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United States Court of Appeals, Eleventh Circuit.

UNITED STATES OF AMERICA, Plaintiff–Appellee, versus HECTOR MANUEL ROMO–VILLALOBOS, llllllllllllllllllllllllllllllllllllllll Defendant–Appellant.

No. 10–15350 _ D.C. Docket No. 8:10–cr–00313–RAL–EAJ–1

Decided: March 20, 2012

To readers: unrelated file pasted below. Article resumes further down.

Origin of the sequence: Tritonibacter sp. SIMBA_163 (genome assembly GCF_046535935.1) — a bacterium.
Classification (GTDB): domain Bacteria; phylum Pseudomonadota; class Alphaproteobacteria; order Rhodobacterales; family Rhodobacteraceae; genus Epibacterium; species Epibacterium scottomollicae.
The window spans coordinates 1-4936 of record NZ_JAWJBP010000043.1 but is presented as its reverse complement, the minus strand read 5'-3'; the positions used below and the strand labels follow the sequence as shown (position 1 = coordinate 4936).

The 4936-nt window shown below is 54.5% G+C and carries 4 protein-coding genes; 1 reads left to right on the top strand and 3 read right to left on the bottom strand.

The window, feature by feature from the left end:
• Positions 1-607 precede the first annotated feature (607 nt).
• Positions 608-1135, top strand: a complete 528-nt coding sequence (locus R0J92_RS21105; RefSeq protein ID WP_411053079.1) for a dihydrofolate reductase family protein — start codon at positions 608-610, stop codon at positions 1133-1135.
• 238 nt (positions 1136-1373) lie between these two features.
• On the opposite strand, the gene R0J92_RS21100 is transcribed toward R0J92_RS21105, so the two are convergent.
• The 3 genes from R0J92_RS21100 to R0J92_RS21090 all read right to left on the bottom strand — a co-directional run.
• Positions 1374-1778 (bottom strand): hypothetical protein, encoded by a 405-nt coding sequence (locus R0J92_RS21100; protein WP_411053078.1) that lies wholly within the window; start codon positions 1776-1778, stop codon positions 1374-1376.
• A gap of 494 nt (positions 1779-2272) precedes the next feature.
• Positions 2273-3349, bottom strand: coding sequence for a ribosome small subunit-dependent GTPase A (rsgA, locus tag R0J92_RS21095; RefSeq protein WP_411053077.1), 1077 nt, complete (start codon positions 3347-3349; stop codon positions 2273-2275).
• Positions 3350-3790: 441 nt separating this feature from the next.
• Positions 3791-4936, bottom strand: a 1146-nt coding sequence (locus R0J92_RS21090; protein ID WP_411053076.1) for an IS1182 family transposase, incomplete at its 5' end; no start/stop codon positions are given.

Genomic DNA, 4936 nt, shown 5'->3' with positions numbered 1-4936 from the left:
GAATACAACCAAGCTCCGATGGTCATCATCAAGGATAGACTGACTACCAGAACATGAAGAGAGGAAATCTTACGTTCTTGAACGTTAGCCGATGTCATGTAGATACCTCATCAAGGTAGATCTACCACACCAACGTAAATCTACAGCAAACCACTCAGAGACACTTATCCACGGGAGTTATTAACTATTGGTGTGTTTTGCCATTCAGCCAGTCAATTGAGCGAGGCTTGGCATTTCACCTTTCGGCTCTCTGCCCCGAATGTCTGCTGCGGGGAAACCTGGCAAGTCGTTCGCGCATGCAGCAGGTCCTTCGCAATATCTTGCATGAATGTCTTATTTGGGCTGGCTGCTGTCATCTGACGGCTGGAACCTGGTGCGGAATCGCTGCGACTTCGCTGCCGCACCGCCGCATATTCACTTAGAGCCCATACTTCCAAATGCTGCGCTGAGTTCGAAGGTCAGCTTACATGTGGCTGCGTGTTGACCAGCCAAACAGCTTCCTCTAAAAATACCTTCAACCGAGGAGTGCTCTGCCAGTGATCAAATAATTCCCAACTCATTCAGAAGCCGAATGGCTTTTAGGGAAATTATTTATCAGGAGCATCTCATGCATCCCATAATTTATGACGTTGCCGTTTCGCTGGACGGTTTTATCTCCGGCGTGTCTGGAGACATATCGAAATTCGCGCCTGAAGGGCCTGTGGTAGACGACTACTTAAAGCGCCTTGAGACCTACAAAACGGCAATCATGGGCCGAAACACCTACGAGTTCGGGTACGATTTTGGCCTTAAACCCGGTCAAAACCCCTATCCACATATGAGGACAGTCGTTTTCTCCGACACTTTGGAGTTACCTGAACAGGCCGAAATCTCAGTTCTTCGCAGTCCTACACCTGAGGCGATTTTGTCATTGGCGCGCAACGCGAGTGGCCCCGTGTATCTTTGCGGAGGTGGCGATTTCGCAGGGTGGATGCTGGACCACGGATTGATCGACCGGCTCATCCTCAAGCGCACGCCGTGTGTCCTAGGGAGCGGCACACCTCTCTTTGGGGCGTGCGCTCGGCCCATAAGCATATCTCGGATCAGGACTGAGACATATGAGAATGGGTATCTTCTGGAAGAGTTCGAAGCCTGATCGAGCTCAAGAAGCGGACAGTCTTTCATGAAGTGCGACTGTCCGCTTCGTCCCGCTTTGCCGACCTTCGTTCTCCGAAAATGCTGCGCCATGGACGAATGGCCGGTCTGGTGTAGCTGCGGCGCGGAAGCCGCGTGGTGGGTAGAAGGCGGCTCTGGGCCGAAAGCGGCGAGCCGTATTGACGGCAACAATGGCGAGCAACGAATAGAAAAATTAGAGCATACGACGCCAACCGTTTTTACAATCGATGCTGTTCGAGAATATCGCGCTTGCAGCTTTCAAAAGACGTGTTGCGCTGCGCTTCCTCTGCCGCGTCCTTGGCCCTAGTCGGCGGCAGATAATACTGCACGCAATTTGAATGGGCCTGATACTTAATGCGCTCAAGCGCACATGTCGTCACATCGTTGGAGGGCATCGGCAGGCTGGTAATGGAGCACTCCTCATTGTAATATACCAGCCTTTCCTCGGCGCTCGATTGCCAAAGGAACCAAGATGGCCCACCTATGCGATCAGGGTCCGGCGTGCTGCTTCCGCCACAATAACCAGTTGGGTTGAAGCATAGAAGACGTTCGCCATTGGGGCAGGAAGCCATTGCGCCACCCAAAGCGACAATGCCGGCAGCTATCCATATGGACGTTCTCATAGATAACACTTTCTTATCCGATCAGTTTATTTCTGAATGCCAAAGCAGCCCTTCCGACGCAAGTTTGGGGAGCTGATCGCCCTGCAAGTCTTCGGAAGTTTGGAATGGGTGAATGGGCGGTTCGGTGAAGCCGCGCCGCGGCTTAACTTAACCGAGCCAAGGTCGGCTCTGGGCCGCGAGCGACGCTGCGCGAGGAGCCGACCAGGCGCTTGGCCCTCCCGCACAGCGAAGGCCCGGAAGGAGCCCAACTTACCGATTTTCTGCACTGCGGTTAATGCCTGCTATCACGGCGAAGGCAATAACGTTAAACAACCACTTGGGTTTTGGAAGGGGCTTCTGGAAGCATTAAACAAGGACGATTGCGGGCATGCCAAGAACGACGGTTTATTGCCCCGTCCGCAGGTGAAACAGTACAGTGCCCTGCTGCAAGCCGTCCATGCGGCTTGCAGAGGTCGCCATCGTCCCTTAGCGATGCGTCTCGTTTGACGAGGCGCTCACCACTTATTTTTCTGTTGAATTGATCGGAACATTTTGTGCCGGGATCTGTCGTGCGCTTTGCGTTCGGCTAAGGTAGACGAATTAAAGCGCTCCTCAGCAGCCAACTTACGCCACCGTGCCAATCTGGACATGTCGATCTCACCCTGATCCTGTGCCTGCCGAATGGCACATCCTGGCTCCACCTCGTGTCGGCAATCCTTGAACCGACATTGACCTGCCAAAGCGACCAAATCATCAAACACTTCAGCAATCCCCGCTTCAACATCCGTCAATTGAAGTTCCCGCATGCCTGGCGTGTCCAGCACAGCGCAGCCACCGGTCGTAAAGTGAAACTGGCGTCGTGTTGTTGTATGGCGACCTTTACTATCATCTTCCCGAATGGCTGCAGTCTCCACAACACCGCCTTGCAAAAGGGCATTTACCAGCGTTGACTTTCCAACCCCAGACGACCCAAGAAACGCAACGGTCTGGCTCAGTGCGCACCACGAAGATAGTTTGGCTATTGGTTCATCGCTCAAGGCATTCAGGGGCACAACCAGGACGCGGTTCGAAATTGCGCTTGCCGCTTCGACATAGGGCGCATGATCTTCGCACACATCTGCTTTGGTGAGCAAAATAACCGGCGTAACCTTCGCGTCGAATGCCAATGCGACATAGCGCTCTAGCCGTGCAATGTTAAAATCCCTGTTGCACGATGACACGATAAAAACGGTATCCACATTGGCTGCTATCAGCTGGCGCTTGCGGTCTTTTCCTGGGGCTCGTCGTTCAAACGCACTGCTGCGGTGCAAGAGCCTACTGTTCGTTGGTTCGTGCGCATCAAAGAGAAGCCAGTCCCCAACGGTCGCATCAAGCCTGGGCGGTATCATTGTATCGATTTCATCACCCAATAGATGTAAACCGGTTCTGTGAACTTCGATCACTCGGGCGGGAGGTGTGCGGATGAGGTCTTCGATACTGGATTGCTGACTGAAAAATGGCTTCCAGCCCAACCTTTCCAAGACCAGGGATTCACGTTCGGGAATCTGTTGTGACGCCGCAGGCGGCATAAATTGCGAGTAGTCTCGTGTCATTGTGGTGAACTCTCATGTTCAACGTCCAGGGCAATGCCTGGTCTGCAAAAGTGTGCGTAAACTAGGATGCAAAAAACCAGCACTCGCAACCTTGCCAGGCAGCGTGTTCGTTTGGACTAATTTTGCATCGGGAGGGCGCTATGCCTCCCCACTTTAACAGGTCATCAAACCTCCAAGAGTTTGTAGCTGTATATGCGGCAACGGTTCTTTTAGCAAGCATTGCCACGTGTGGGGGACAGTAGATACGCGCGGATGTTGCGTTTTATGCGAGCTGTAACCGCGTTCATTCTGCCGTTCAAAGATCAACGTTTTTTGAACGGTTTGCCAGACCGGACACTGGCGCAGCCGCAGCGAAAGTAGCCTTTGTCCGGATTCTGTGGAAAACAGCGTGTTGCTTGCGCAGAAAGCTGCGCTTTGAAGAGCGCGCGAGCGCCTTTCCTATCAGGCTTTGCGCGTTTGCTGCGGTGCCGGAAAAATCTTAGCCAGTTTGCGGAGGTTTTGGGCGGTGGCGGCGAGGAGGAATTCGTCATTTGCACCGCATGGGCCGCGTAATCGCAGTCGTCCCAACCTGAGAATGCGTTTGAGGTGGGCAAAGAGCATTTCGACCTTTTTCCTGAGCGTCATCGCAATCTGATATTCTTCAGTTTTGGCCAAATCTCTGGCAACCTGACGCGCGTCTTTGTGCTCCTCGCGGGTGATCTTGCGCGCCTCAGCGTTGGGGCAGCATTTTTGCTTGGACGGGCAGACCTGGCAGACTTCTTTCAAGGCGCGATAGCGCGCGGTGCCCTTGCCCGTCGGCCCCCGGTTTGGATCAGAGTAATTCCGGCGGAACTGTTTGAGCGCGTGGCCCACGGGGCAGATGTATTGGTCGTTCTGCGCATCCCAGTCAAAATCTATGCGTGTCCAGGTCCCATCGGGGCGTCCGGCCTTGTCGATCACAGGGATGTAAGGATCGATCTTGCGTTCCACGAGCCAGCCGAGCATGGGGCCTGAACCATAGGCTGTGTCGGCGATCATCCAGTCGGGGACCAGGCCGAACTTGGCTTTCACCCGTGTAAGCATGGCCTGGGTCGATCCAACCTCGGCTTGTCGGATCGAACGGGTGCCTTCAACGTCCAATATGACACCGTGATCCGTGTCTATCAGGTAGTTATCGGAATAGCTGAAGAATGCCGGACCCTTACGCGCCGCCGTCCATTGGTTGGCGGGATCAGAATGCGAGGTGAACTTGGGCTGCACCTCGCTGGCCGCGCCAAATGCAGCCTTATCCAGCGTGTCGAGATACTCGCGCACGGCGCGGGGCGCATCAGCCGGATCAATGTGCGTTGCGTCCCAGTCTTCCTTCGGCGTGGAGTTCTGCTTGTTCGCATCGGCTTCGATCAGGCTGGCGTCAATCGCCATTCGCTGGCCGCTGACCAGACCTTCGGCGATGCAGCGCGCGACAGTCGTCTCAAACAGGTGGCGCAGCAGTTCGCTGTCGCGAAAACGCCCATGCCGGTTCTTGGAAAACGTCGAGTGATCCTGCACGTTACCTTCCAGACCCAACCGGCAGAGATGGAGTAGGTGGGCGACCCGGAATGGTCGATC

Before MARCUS, COX and SILER,* Circuit Judges.   PER CURIAM:  Hector Romo–Villalobos appeals his convictions and 37–month total sentence for illegal reentry after a felony, pursuant to 8 U.S.C. § 1326(a) and (b)(1), and for illegal reentry after conviction of false representation, pursuant to 8 U.S.C. §§ 1325(a)(1) and 1329.   On appeal, he argues that:  (1) he should not have received a 16–level sentencing enhancement based on his Florida conviction for resisting an officer with violence, because Florida's statute does not constitute a crime of violence;  and (2) his 37–month sentence was unreasonable because the district court failed to grant him a variance based on sentencing disparities caused by the Middle District of Florida's lack of a fast-track program.   After careful review, we affirm.   We review de novo whether a defendant's prior conviction qualifies as a crime of violence under the sentencing guidelines.   United States v. Palomino Garcia, 606 F.3d 1317, 1326 (11th Cir.2010).   We review the sentence a district court imposes for “reasonableness,” which “merely asks whether the trial court abused its discretion.”   United States v. Pugh, 515 F.3d 1179, 1189 (11th Cir.2008) (quoting Rita v. United States, 551 U.S. 338, 351 (2007)).   The relevant facts and procedural history are these.   A grand jury indicted Romo–Villalobos on two counts, charging him with:  (1) illegal reentry after conviction of a felony;  and (2) illegal reentry after conviction of false representation.   He pled guilty to both counts without a plea agreement.   Prior to this indictment, Romo–Villalobos, a native and citizen of Mexico, had been removed from the United States twice before and had illegally reentered after each deportation.   He was deported the first time after being convicted for false representation.   He was deported the second time after being convicted in Florida for resisting an officer with violence, under Florida Statute § 843.01. In sentencing Romo–Villalobos for the instant illegal reentry offenses, the district court imposed a 16–level enhancement under U.S.S.G. § 2L1.2(b)(1)(A)(ii) for having been previously deported after a conviction for a felony crime of violence, relying on the Florida conviction.   The district court then imposed a 3–level reduction for acceptance of responsibility, yielding a total offense level of 21.   Romo–Villalobos had one criminal history point, which established a criminal history category of I. Based on his criminal history category of I and the adjusted offense level of 21, his resulting guideline range was 37–46 months' imprisonment.   The court sentenced Romo–Villalobos to 37 months' imprisonment as to count one and 24 months' imprisonment as to count two, the terms to run concurrently.   In explaining the sentence, the court said that it had considered all the statutory factors, especially deterrence and protection of the public.   It concluded that, after considering the sentencing guidelines and all of the 18 U.S.C. § 3553(a) factors, the sentence it imposed was more than reasonable and was sufficient but not greater than necessary to comply with the statutory purposes of sentencing.   This timely appeal follows.   First, we disagree with Romo–Villalobos's argument that the district court erred in imposing a 16–level enhancement for a prior conviction of a crime of violence.   Under U.S.S.G. § 2L1.2(b)(1)(A)(ii), a defendant receives a 16–level enhancement if his conviction has any criminal history points and if he was previously “deported, or unlawfully remained in the United States, after ․ a conviction for a felony that is ․ a crime of violence.”   In pertinent part, a “crime of violence” under this guideline means any “offense under federal, state, or local law that has as an element the use, attempted use, or threatened use of physical force against the person of another.”   U.S.S.G. § 2L1.2 cmt. n.1(B)(iii) (the “elements clause”).   To determine whether a prior conviction is a qualifying offense for sentencing enhancement purposes, we typically apply a categorical approach.   Palomino Garcia, 606 F.3d at 1328.   That is, we look only at the fact of conviction and the statutory definition of the prior offense.   Id. at 1336.   The elements clause at issue here is the same as the elements clauses of the Armed Career Criminal Act of 1984 (“ACCA”) and the career-offender guidelines.   Specifically, the ACCA provides a 15–year mandatory minimum sentence for any convicted felon who possesses a firearm or ammunition after having been convicted of three violent felonies or serious drug offenses, 18 U.S.C. § 924(e)(1), and defines “violent felony” as “any crime punishable by imprisonment for a term exceeding one year ․ that ․ has as an element the use, attempted use, or threatened use of physical force against the person of another,” id. § 924(e)(2)(B)(i).   Similarly, the career-offender guidelines provide for an enhanced sentence for any convicted felon with three convictions for crimes of violence or controlled substance offenses, U.S.S.G. § 4B1.1(a)-(b), and define “crime of violence” as “any offense under federal or state law, punishable by imprisonment for a term exceeding one year, that ․ has as an element the use, attempted use, or threatened use of physical force against the person of another,” U.S.S.G. § 4B1.2(a)(1).   Consequently, cases dealing with the elements clauses of the ACCA and the career offender guidelines are instructive in this case.   Cf. United States v. Lockley, 632 F.3d 1238, 1241 (11th Cir.2011).   In Johnson v. United States, 130 S.Ct. 1265 (2010), the Supreme Court recently instructed that the type of “physical force” required under the ACCA's elements clause is “violent force—that is, force capable of causing physical pain or injury to another person.”   Id. at 1271 (holding that simple battery—the actual and intentional touching of another—does not constitute a predicate offense because the ACCA requires “violent force,” not merely offensive contact).   It further held that while the meaning of “physical force” is a question of federal law, not state law, a federal court is bound by the state supreme court's interpretation of the elements of the underlying state statute at issue.   Id. at 1269.1  Florida Statute § 843.01 provides in pertinent part:  “Whoever knowingly and willfully resists, obstructs, or opposes any officer ․ in the lawful execution of any legal duty, by offering or doing violence to the person of such officer ․ is guilty of a felony of the third degree․”  Id. (emphasis added).   As for the nature of the force required to sustain a conviction under § 843.01, Florida's appellate courts have held that “violence is a necessary element of the offense.”   Rawlings v. State, 976 So.2d 1179, 1181 (Fla. 5th DCA 2008);  see also Walker v. State, 965 So.2d 1281, 1284 (Fla. 2d DCA 2007) (“One of the elements of resisting arrest with violence under section 843.01 is either offering to do violence or actually doing it.”).   Moreover, Florida's courts have held that “doing violence” in this context “plainly involves the use ․ of physical force or violence.”   Harris v. State, 5 So.3d 750, 751 (Fla. 1st DCA 2009) (quotation omitted).2  While Johnson proscribes us from relying on state case law to determine whether a crime requires “violent force,” it expressly directs us to look to state cases to determine the elements of the state offense.   130 S.Ct. at 1269.   So, even though Rawlings, Walker and Harris analyzed whether § 843.01 qualifies as a violent crime under the state sentencing scheme, we are permitted—in fact, required—to rely on these same state cases when they describe the elements of the crime, no matter the context.   Thus, because Florida's courts have concluded that violence is a necessary element of § 843.01, we too conclude that it constitutes a “crime of violence” for purposes of U.S.S.G. § 2L1.2(b)(1)(A)(ii).   Romo–Villalobos claims, nevertheless, that Florida's courts have held that the element of violence in § 843.01 can be satisfied by de minimus force, but we are unpersuaded.   For starters, in State v. Green, 400 So.2d 1322 (Fla. 5th DCA 1981), the defendant had moved pretrial to dismiss the charge on the ground that he had merely “wiggled and struggled” against officers attempting to arrest him, forcing the officers to place him in a chokehold.   Id. at 1323.   In reversing the trial court's order of dismissal, the appellate court did not suggest that minimal unwanted physical contact would be sufficient;  rather, the court emphasized the “ambiguity” of the defendant's description of his conduct and said that whether the defendant's actions “constitute[d] ‘violence’ ” within the meaning of Fla. Stat. § 843.01 was an issue of fact for the jury to decide.   Id. at 1323–24.   In so holding, it stressed that it was construing the evidence in a light “most favorable to” the state, and that inferences were “resolved against the defendant.”   Id. at 1324.   Given the posture in which it was viewing the case, and its repeated references to this posture, we cannot conclude, contrary to Romo–Villalobos's claim, that de minimis force is sufficient to establish violence in § 843.01. Similarly, in Wright v. State, 681 So.2d 852 (Fla. 5th DCA 1996), an officer repeatedly attempted to arrest the defendant, but the defendant “pushed and fought him off.”   Id. at 853.   Another officer “eventually tackled” the defendant and “sat on his back,” but had difficulty handcuffing the defendant.   Id. The officer had to resort to “a ‘hog-tie position,’ completely cutting off the defendant's breathing” because he “was struggling, kicking, and flailing his arms and legs.”   Id. Although the defendant “denied ․ hitting, kicking or resisting the officers with violence,” the court held that “the state was not required to prove that [the defendant] actually struck either officer,” because the evidence was “sufficient to show that he offered to do violence to the officers within the meaning of [the statute].”   Id. at 853–54 (emphasis added).   Wright, therefore, involved a defendant's attempt to employ physical force—by pushing, struggling, kicking and flailing arms and legs—that undeniably would have been “capable of causing physical pain or injury to another person,” Johnson, 130 S.Ct. at 1271.   Romo–Villalobos also argues that § 843.01 cannot involve a “crime of violence” because it only requires a mens rea of recklessness, which we have held “does not satisfy the ‘use of physical force’ requirement under § 2L1.2's definition of ‘crime of violence.’ ”   Palomino Garcia, 606 F.3d at 1336.   He relies on the Florida Supreme Court's holding in Frey v. State, 708 So.2d 918 (Fla.2009), that resisting an officer with violence does not require a specific intent to commit the offense.   Id. at 920.   In Frey, the Florida Supreme Court considered “whether resisting arrest with violence is a general intent or specific intent crime” in order to determine whether a defendant's requested instruction on a voluntary intoxication defense should have been given.   708 So.2d at 919–20.   The Florida Supreme Court held that “[t]he statute's plain language reveals that no heightened or particularized, i.e., no specific, intent is required for the commission of this crime, only a general intent to ‘knowingly and willfully’ impede an officer in the performance of his or her duties.”   Id. at 920.3  However, the Florida Supreme Court has never equated this general intent crime with recklessness.4  Moreover, while recklessness crimes do not satisfy the “crime of violence” provision, Palomino Garcia, 606 F.3d at 1336, neither this Court nor the Supreme Court has said anything about general intent crimes, which is what we have here.   Indeed, Florida's courts have spoken broadly about “general intent” crimes in this way:  A “general intent” statute is one that prohibits either a specific voluntary act or something that is substantially certain to result from the act (e.g., damage to a building is the natural result of the act of setting a building afire).   A person's subjective intent to cause the particular result is irrelevant to general intent crimes because the law ascribes to him a presumption that he intended such a result․  Thus, in general intent statutes words such as “willfully” or “intentionally,” without more, indicate only that the person must have intended to do the act and serve to distinguish that conduct from accidental (noncriminal) behavior or strict liability crimes.․